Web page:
Jump to content

Lozierman

Members
  • Posts

    216
  • Joined

  • Last visited

Everything posted by Lozierman

  1. The bicycle is called a Bowden. It was made out of fiberglass.
  2. I couldn't find the ad. What is it listed as? Thanks.
  3. This is a Chandler. I think it is a 1917 or '18. Custom body, by whom?
  4. I agree. This is a well used 1911 Lozier Model 51 touring.
  5. It is a 1910 Lozier Model I touring. The Model I had a 6 cylinder motor thus the longer hood. NYC used many Loziers for their department cars Lozier was made n Plattsburgh NY and was a very expensive automobile. This Lozier would have cost about $5100. in 1910. I have been interested in the Lozier automobile since 1967. Anyone have any parts?
  6. No, that is another model 77 Lozier. That is a 1914 model. A few minor differences such as the "flat" fenders on a 1913, while the 1914 had "crowned" fenders.
  7. Definitely a Lozier! It is a Briarcliff model, 1910 to be exact. It appears the sidelamps have been painted black instead of being unpainted brass. I have been a fan of Lozier since I found a 1910 Briarcliff body here in Seattle WA. That was in 1968. I was a letter carrier and was delivering to a very old part of Seattle under the Spokane Street bridge. The man I bought it from had quit driving it in 1918 when the exhaust manifold broke and he didn't want to fix or replace it. He had sold the chassis and kept the body and many parts. He even gave me a copy of an ad from the Seattle Times where a local wrecking yard had a complete Lozier motor for sale for the price of $150.00. He thought the car was too old to spend that much money on it. I think he sold the chassis in about 1930, so it sat on his property for more than 10 years in the Seattle rain. He had a lot of other early cars too and as I helped him clean up his property and buildings we found a lot of really good stuff. Amazing what was there. I am still interested in any Lozier items; parts, literature, photos, stories, etc. I have a complete 1913 Lozier Montclair touring. Original, except it was repainted many years ago. It was found in Montana in White Sulphur Springs in a barn.
  8. Definitely a Lozier! It is a Briarcliff model, 1910 to be exact. It appears the sidelamps have been painted black instead of being unpainted brass. I have been a fan of Lozier since I found a 1910 Briarcliff body here in Seattle WA. That was in 1968. I was a letter carrier and was delivering to a very old part of Seattle under the Spokane Street bridge. The man I bought it from had quit driving it in 1918 when the exhaust manifold broke and he didn't want to fix or replace it. He had sold the chassis and kept the body and many parts. He even gave me a copy of an ad from the Seattle Times where a local wrecking yard had a complete Lozier motor for sale for the price of $150.00. He thought the car was too old to spend that much money on it. I think he sold the chassis in about 1930, so it sat on his property for more than 10 years in the Seattle rain. He had a lot of other early cars too and as I helped him clean up his property and buildings we found a lot of really good stuff. Amazing what was there. I am still interested in any Lozier items; parts, literature, photos, stories, etc. I have a complete 1913 Lozier Montclair touring. Original, except it was repainted many years ago. It was found in Montana in White Sulphur Springs in a barn.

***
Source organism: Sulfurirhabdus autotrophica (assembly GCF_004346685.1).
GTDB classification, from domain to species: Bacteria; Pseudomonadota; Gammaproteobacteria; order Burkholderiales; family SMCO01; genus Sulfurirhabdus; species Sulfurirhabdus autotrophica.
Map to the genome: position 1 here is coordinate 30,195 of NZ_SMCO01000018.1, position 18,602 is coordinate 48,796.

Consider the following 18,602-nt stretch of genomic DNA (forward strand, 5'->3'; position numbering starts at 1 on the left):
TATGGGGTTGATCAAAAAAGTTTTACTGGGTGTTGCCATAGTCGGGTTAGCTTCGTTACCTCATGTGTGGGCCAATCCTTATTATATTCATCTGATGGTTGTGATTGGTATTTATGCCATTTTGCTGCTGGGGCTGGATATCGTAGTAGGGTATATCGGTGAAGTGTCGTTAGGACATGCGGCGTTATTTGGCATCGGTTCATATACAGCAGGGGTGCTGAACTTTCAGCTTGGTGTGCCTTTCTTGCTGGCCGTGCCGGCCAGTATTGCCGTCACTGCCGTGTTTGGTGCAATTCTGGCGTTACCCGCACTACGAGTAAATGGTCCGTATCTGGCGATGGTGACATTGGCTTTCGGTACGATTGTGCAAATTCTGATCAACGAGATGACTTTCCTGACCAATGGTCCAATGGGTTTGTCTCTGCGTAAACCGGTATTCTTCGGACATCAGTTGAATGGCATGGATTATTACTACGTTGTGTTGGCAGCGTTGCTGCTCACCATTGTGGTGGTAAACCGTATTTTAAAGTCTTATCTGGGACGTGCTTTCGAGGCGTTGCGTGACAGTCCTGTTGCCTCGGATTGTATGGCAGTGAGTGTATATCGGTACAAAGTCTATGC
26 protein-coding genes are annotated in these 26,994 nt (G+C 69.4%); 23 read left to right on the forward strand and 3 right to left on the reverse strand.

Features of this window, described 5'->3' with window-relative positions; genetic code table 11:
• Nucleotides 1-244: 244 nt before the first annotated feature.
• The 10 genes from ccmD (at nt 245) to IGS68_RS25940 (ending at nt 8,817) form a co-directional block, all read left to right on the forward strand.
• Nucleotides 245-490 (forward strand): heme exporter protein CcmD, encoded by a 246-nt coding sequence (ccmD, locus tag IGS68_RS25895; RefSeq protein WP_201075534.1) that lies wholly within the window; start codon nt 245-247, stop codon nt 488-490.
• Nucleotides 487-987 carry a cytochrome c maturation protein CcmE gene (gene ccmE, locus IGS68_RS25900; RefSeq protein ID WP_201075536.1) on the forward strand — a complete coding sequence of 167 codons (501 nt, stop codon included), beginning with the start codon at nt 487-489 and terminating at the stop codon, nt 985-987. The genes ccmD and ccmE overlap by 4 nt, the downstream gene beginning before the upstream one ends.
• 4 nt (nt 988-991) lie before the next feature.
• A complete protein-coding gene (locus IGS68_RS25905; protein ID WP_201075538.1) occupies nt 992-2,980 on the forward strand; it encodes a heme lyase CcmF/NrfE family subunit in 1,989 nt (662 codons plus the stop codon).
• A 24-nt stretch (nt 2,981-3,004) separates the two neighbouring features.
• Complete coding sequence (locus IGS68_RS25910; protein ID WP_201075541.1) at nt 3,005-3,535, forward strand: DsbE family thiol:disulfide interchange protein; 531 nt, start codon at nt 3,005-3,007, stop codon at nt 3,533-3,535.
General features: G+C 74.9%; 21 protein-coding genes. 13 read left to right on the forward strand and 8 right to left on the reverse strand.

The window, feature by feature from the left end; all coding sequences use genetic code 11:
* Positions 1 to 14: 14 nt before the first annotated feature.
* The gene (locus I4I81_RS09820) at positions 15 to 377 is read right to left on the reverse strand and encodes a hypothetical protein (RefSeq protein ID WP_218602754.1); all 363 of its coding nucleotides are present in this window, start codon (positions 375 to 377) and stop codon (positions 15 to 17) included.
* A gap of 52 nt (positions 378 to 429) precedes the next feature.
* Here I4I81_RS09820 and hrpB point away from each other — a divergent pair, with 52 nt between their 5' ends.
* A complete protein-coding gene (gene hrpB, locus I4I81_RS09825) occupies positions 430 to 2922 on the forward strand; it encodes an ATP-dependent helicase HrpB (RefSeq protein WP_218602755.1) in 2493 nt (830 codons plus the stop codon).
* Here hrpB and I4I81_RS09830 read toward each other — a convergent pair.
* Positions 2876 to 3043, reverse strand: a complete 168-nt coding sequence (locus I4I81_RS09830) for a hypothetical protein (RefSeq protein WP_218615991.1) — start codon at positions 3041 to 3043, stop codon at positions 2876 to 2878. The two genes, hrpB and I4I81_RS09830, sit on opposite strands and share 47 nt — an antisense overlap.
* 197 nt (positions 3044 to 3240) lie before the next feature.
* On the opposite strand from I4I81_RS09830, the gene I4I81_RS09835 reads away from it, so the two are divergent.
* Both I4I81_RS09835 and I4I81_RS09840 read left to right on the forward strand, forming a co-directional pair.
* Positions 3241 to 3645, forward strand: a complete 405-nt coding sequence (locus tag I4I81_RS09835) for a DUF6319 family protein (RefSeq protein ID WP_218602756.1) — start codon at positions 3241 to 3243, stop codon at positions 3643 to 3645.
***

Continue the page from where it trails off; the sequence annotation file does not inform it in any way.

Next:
9. Looks like a very challenging project. It will be interesting to see his progress.
  10. Your Chandler is looking good. Harold would be very happy you're being a good caretaker of it and using it as he had done over his years of ownership.
  11. This is a 1913 Lozier Model 77 touring. I have the identical Lozier. Why do I know it is a 1913? The 1913 has flat topped fenders. In 1914 the Model 77s had rounded top fenders. Thanks for posting this photo. Do you have any other Lozier photos to post?
  12. This must be from an Australian fan. "Down Under"!
  13. Could you show a photo of the leather coupler, (disk drives) you made? How did you make it? I need one made for my 1913 Lozier and am looking for ideas. Thanks.
  14. The car and the motor shown on the left is a 1914 Model 84 Lozier.
  15. I think it is a 1909 Auto Focus! LOL
  16. Did a little research. There seems to be at least two other 1917 White touring left. One is in the Person museum in LA and another in the Yellowstone museum. Others?? It does look to be original.
  17. That looks like a non-original cat to me. I suspect it was something made in the 50s much like the "curved dash Olds" made with modern engines. I notice the use of plywood, when this probably wasn't used in an original automobile. Others' thoughts?
  18. Any updates on this Chandler? I am hoping it turns up without any damage.
  19. Chris, I think Harold would be pleased that you are now the owner of his Chandler. Want to come up to my place and work on my two 1914 Chandlers? LOL Take care my friend.
  20. I know of a Pickwick motor in a shipping crate. The owner said it was built by Pierce Arrow.
  21. The picture just above is a speedster made from a Lozier. Looks to be a four cylinder, probably a Model 46 as evidenced by the coil that extends into the engine area, (look at the top of the firewall). Obviously non original Lozier fenders. I would love to obtain any Lozier parts from this or any other Lozier chassis! This has a T-head motor. The Gemmer steering column and steering wheel are evidenced too. The horn is not factory, but the seats appear to be correct for a Briarcliff.
×
×
  • Create New...